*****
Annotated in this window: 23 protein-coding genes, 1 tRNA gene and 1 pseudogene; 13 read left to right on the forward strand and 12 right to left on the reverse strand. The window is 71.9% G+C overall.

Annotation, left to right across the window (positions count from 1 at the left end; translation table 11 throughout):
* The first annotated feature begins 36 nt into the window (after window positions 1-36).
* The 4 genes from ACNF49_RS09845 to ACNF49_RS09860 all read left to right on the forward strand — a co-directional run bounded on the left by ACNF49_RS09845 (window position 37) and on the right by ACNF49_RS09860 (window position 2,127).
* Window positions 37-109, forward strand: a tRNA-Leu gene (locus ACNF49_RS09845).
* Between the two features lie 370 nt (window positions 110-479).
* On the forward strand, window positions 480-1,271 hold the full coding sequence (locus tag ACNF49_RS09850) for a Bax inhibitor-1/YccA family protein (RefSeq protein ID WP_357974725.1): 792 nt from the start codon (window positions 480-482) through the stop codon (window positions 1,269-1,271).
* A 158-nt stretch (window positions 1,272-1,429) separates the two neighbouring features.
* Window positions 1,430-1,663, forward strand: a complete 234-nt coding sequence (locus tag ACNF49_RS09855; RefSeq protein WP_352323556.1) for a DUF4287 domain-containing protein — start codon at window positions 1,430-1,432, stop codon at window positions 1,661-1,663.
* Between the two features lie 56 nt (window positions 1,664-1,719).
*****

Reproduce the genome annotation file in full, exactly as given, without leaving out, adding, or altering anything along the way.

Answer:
Annotated in this window: 23 protein-coding genes, 1 tRNA gene and 1 pseudogene; 13 read left to right on the forward strand and 12 right to left on the reverse strand. The window is 71.9% G+C overall.

Annotation, left to right across the window (positions count from 1 at the left end; translation table 11 throughout):
* The first annotated feature begins 36 nt into the window (after window positions 1-36).
* The 4 genes from ACNF49_RS09845 to ACNF49_RS09860 all read left to right on the forward strand — a co-directional run bounded on the left by ACNF49_RS09845 (window position 37) and on the right by ACNF49_RS09860 (window position 2,127).
* Window positions 37-109, forward strand: a tRNA-Leu gene (locus ACNF49_RS09845).
* Between the two features lie 370 nt (window positions 110-479).
* On the forward strand, window positions 480-1,271 hold the full coding sequence (locus tag ACNF49_RS09850) for a Bax inhibitor-1/YccA family protein (RefSeq protein ID WP_357974725.1): 792 nt from the start codon (window positions 480-482) through the stop codon (window positions 1,269-1,271).
* A 158-nt stretch (window positions 1,272-1,429) separates the two neighbouring features.
* Window positions 1,430-1,663, forward strand: a complete 234-nt coding sequence (locus tag ACNF49_RS09855; RefSeq protein WP_352323556.1) for a DUF4287 domain-containing protein — start codon at window positions 1,430-1,432, stop codon at window positions 1,661-1,663.
* Between the two features lie 56 nt (window positions 1,664-1,719).